The best way to understand Eau de Parfum vs. Eau de Toilette is to look at the two within a single fragrance family. We’ll use the world-famous Chanel No. 5.
Chanel No. 5 Parfum
Chanel No. 5 Parfum
This is a bottle of Chanel No. 5 in its most concentrated form, the Parfum. A 1 ounce bottle costs $260.00 in the United States. The parfum form is the longest-lasting, most powerful concentration so it would only take a few drops to stay scented for hours upon hours.
Chanel No. 5 Eau de Parfum
Chanel No. 5 Eau de Parfum
Probably the most popular version of Chanel No. 5, the Chanel No. 5 Eau de Parfum is the second most concentrated form of the classic fragrance. It will last for hours but can be sprayed out of a bottle instead of applied in drops, making it more convenient. A 3.4 ounce bottle of the Eau de Parfum costs $115.00 in the United States.
Chanel No. 5 Eau de Toilette
Chanel No. 5 Eau de Toilette
The Eau de Toilette version of Chanel No. 5 costs $90.00 in the United States for a 3.4 ounce bottle. It comes in a traditional bottle or in a convenient spray bottle. It scent will fade far faster than the Eau de Parfum version, which will fade faster than the Parfum version because it contains less aromatic compounds.
Chanel No. 5 Body Satin Spray
Comparable in many ways to an after shave or splash on fragrance, the body spray would have the lowest concentration of fragrance and would fade faster than the Parfum, Eau de Parfum, and Eau de Toilette versions of the scent. As a result, it is far more affordable on a per ounce basis. In the United States, a 4.2 ounce bottle costs $55.
Cost Per Ounce Comparison of Perfume Concentration Levels
Using the retail prices for each Chanel No. 5 product, we can compare the cost per ounce of Parfum, Eau de Parfum, Eau de Toilette, and the Body Spray.
- Parfum: $260.00 per ounce
- Eau de Parfum: $33.82 per ounce
- Eau de Toilette: $26.47 per ounce
- Body Spray: $13.10 per ounce
Chanel Coco Mademoiselle Parfum Les Grands Extraits Bottle
Amateurs and those not experienced in the world of high-end fragrance often make the mistake of thinking they paid a certain price for a bottle of their favorite scent. A somewhat popular novice reviewer of luxury scents on YouTube, for example, recently complained that Creed fragrances were too expensive, ranging from $270 to $300 per 4 ounce bottle. He failed to understand that almost all Creed fragrances are released in Millesime strength, which is Eau de Parfum. You cannot compare it to an Eau de Toilette at a mid-tier department store because it is comparing apples to oranges.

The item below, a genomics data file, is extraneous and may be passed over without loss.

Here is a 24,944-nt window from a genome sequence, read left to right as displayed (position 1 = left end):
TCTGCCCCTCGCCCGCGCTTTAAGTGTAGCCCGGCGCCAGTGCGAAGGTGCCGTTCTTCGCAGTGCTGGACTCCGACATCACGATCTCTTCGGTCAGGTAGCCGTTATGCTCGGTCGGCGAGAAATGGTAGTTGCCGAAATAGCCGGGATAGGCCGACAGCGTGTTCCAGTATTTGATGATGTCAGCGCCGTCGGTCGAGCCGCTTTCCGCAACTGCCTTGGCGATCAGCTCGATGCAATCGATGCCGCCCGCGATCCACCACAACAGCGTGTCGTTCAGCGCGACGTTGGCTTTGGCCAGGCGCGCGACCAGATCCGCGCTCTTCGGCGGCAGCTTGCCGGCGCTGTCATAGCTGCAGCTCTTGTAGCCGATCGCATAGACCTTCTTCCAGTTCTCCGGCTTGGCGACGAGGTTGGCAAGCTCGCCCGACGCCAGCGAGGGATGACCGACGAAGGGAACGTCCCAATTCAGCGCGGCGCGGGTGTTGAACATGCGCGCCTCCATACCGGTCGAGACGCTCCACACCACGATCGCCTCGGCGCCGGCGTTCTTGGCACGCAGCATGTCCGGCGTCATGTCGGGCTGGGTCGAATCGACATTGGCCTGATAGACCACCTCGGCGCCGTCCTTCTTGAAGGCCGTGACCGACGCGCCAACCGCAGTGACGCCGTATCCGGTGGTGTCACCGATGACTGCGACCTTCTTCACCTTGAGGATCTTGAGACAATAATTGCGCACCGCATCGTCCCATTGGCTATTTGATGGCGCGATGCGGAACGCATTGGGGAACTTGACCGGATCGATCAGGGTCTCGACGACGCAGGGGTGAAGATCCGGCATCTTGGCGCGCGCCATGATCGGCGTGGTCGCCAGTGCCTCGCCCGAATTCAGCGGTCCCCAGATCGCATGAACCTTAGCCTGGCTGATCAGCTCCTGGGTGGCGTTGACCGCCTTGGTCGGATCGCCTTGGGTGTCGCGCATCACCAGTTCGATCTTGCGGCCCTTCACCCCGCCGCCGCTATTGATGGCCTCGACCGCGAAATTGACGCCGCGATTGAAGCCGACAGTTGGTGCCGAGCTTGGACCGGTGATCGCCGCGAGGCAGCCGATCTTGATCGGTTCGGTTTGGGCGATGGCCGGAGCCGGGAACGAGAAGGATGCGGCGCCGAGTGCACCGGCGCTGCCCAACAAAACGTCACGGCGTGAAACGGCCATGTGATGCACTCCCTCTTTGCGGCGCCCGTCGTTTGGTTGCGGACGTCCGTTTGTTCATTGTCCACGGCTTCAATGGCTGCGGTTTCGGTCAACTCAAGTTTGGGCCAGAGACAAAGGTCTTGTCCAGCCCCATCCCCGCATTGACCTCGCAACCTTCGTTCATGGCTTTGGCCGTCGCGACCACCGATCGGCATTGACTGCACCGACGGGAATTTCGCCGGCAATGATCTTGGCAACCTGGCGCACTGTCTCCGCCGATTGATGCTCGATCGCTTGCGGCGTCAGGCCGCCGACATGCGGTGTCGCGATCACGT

This is the reason products like the Chanel Les Grands Extraits Bottles are such a big deal to fragrance lovers and luxury collectors. These are 7.5 ounce to 30 ounce bottles of concentrated parfum – the real stuff. That is why they cost between $1,700 and $3,200!
Other Factors Influencing How Long a Scent Lingers on Your Skin Besides Eau de Parfum and Eau de Toilette Concentration Levels
There are two other major factors that determine how long a scent will last on you besides your choice of Eau de Parfum and Eau de Toilette. They are:
- Scents tend to fade faster on dry skin because they are less hydrated. Those with naturally moist or oily skin will carry fragrance better because the scent can disperse on the body chemistry.
- The mixture of top notes, middle notes (sometimes called heart notes), and base notes used by the perfumer in the fragrance itself.
Don’t Show Your Inexperience By Referring to “Perfume” as a Scent for Women and “Cologne” as a Scent for Men
There is no surer way to show you don’t know what you are talking about than if you refer to “perfume” as a fragrance for women and “cologne” as a fragrance for men. Although it is true that the perfume industry typically releases very few scents in Eau de Parfum or Parfum form for men because most scents are Eau de Toilette or Cologne, you cannot use the phrase as a generic indication of the gender to which a fragrance is marketed.
In fact, for most of the high-end perfume houses, scents are unisex. It wasn’t until the 20th century that marketers began to slightly tweak formulas and convince men and women that they shouldn’t wear the same fragrance. Creed, Bond No. 9, and many other creations such as those by famed designer Roja Dove, are unisex.